Classical Economists and Education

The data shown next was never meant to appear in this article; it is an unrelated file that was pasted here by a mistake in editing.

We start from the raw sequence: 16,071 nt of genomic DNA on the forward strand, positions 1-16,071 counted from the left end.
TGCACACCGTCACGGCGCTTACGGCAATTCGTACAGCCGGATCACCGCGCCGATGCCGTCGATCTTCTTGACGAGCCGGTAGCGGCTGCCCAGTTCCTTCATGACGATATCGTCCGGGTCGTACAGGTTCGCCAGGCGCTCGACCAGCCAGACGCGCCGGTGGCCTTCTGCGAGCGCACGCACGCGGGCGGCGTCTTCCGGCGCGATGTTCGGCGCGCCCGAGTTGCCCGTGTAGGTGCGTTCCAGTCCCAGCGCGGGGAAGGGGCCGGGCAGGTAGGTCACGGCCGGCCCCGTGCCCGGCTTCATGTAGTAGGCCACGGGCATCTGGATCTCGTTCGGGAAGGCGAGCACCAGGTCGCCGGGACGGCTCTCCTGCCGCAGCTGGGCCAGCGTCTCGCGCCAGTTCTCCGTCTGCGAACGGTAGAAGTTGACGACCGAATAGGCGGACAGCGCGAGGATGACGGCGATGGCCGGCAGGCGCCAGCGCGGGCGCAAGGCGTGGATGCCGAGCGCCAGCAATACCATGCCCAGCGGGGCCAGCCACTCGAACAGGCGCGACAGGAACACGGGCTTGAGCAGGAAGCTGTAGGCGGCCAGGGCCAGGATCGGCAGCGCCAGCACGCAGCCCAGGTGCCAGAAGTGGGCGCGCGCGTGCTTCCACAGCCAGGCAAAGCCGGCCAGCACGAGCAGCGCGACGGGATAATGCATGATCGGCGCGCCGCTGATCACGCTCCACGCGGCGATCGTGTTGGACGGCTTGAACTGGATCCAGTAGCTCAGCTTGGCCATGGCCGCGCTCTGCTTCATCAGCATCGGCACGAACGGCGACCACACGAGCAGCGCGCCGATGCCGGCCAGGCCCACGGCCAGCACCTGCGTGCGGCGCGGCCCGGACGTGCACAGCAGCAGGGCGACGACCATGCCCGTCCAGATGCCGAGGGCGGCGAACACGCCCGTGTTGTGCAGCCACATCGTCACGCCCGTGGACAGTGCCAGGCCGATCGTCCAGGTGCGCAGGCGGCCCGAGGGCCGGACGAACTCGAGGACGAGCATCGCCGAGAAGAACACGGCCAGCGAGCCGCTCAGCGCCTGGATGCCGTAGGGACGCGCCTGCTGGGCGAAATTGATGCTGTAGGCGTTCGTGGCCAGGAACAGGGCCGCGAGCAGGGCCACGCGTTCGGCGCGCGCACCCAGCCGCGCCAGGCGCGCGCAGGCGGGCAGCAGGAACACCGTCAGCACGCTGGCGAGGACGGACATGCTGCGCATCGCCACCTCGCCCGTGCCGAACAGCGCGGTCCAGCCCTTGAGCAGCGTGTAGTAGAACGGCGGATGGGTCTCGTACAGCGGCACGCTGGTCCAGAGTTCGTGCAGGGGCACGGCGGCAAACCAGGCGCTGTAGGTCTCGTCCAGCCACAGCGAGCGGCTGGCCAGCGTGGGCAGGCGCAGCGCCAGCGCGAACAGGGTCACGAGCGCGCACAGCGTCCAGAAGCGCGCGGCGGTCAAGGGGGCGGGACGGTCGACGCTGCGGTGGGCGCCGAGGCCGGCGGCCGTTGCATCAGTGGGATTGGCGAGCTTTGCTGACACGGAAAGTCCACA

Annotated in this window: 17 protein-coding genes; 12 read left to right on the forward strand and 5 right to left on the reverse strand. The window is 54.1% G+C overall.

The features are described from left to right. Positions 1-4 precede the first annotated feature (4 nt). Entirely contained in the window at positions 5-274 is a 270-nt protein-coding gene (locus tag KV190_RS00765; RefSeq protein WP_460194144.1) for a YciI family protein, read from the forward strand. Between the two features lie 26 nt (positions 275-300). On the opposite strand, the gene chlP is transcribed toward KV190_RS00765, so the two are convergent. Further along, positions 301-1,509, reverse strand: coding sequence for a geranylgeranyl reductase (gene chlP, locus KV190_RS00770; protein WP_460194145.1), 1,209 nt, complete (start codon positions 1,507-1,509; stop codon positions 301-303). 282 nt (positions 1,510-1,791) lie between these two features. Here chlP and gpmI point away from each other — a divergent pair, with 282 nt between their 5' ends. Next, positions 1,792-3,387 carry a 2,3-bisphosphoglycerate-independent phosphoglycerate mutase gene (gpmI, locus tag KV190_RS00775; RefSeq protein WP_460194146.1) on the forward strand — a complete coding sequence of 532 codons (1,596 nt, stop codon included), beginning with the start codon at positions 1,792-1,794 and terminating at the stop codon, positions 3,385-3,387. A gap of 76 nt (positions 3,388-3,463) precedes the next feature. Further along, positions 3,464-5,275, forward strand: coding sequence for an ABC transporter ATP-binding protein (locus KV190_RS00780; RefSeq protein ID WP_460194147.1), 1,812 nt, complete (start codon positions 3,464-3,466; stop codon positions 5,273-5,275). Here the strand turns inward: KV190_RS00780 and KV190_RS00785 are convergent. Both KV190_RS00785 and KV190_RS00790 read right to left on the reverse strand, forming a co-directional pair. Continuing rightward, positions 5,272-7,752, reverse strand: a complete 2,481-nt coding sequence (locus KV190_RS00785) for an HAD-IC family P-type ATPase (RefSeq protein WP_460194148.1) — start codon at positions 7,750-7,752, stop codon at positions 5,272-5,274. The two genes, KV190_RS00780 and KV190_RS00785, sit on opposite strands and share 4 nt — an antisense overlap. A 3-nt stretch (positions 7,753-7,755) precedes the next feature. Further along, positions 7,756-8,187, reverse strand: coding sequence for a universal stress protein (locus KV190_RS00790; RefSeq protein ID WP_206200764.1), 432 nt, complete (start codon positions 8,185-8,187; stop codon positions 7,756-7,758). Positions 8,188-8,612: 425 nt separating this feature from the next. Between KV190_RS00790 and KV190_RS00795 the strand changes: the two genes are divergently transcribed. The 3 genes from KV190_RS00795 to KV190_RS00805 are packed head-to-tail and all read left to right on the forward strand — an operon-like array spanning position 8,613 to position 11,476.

The role of the classical economists in the education movement has not been studied in depth, although as Mark Blaug notes, ‘there is a small but growing literature’ on the subject.1 The existing literature provides a wide range of opinions concerning the impact of the classical economists on education policy. Statements range from those of E. G. West, who states classical economists ‘were of all people the most forceful advocates and pioneers of state education,’ to those of Blaug who writes, ‘by paying close attention to dates … we come to realize that the classical economists gradually adjusted their ideas on education in the wake of legislative changes; instead of having an influence on policy, policy had an influence on them’ (West, 1970, pp. 111; Blaug, 1975, p. 568).2
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